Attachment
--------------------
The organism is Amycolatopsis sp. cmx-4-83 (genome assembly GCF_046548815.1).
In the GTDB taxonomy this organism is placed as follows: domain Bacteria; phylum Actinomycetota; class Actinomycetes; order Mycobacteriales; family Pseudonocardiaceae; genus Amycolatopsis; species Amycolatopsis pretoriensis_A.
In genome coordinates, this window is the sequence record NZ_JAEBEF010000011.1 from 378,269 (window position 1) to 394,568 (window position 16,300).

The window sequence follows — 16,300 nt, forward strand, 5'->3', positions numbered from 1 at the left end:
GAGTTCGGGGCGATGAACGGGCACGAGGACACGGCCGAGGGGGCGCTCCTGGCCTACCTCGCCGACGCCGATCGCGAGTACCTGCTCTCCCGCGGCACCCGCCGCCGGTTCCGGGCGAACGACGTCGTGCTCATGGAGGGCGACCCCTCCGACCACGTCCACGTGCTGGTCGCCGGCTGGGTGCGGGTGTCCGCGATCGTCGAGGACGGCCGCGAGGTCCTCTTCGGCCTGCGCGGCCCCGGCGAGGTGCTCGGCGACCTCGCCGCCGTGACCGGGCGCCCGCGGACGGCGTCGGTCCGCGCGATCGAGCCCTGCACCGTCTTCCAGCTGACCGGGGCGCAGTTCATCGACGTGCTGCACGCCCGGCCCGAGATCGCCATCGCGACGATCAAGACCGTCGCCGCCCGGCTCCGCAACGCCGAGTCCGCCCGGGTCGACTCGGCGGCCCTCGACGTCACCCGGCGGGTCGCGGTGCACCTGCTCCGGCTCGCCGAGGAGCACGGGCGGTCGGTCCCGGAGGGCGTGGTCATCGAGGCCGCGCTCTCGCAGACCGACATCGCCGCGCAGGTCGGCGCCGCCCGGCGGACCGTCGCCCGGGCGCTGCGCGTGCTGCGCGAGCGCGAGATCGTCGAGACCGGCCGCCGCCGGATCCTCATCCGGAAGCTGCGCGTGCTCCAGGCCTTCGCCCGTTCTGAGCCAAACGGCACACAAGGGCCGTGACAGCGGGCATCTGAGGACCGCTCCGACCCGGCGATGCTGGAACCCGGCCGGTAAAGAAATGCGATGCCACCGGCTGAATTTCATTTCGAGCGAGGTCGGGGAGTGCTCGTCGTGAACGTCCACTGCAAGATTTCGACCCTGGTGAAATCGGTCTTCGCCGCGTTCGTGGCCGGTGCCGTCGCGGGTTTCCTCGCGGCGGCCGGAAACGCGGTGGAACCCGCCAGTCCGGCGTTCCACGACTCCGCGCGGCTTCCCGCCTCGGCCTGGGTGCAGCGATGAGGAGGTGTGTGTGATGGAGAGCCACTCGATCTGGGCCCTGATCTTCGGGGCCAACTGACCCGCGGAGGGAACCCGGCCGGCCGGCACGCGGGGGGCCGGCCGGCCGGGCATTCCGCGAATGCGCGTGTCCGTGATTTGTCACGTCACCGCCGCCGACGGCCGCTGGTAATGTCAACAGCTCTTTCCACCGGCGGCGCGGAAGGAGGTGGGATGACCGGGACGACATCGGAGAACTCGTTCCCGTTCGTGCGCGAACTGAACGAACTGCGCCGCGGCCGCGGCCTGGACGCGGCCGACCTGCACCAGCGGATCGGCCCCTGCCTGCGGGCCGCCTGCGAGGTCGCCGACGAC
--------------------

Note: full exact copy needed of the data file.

The organism is Amycolatopsis sp. cmx-4-83 (genome assembly GCF_046548815.1).
In the GTDB taxonomy this organism is placed as follows: domain Bacteria; phylum Actinomycetota; class Actinomycetes; order Mycobacteriales; family Pseudonocardiaceae; genus Amycolatopsis; species Amycolatopsis pretoriensis_A.
In genome coordinates, this window is the sequence record NZ_JAEBEF010000011.1 from 378,269 (window position 1) to 394,568 (window position 16,300).

The window sequence follows — 16,300 nt, forward strand, 5'->3', positions numbered from 1 at the left end:
GAGTTCGGGGCGATGAACGGGCACGAGGACACGGCCGAGGGGGCGCTCCTGGCCTACCTCGCCGACGCCGATCGCGAGTACCTGCTCTCCCGCGGCACCCGCCGCCGGTTCCGGGCGAACGACGTCGTGCTCATGGAGGGCGACCCCTCCGACCACGTCCACGTGCTGGTCGCCGGCTGGGTGCGGGTGTCCGCGATCGTCGAGGACGGCCGCGAGGTCCTCTTCGGCCTGCGCGGCCCCGGCGAGGTGCTCGGCGACCTCGCCGCCGTGACCGGGCGCCCGCGGACGGCGTCGGTCCGCGCGATCGAGCCCTGCACCGTCTTCCAGCTGACCGGGGCGCAGTTCATCGACGTGCTGCACGCCCGGCCCGAGATCGCCATCGCGACGATCAAGACCGTCGCCGCCCGGCTCCGCAACGCCGAGTCCGCCCGGGTCGACTCGGCGGCCCTCGACGTCACCCGGCGGGTCGCGGTGCACCTGCTCCGGCTCGCCGAGGAGCACGGGCGGTCGGTCCCGGAGGGCGTGGTCATCGAGGCCGCGCTCTCGCAGACCGACATCGCCGCGCAGGTCGGCGCCGCCCGGCGGACCGTCGCCCGGGCGCTGCGCGTGCTGCGCGAGCGCGAGATCGTCGAGACCGGCCGCCGCCGGATCCTCATCCGGAAGCTGCGCGTGCTCCAGGCCTTCGCCCGTTCTGAGCCAAACGGCACACAAGGGCCGTGACAGCGGGCATCTGAGGACCGCTCCGACCCGGCGATGCTGGAACCCGGCCGGTAAAGAAATGCGATGCCACCGGCTGAATTTCATTTCGAGCGAGGTCGGGGAGTGCTCGTCGTGAACGTCCACTGCAAGATTTCGACCCTGGTGAAATCGGTCTTCGCCGCGTTCGTGGCCGGTGCCGTCGCGGGTTTCCTCGCGGCGGCCGGAAACGCGGTGGAACCCGCCAGTCCGGCGTTCCACGACTCCGCGCGGCTTCCCGCCTCGGCCTGGGTGCAGCGATGAGGAGGTGTGTGTGATGGAGAGCCACTCGATCTGGGCCCTGATCTTCGGGGCCAACTGACCCGCGGAGGGAACCCGGCCGGCCGGCACGCGGGGGGCCGGCCGGCCGGGCATTCCGCGAATGCGCGTGTCCGTGATTTGTCACGTCACCGCCGCCGACGGCCGCTGGTAATGTCAACAGCTCTTTCCACCGGCGGCGCGGAAGGAGGTGGGATGACCGGGACGACATCGGAGAACTCGTTCCCGTTCGTGCGCGAACTGAACGAACTGCGCCGCGGCCGCGGCCTGGACGCGGCCGACCTGCACCAGCGGATCGGCCCCTGCCTGCGGGCCGCCTGCGAGGTCGCCGACGAC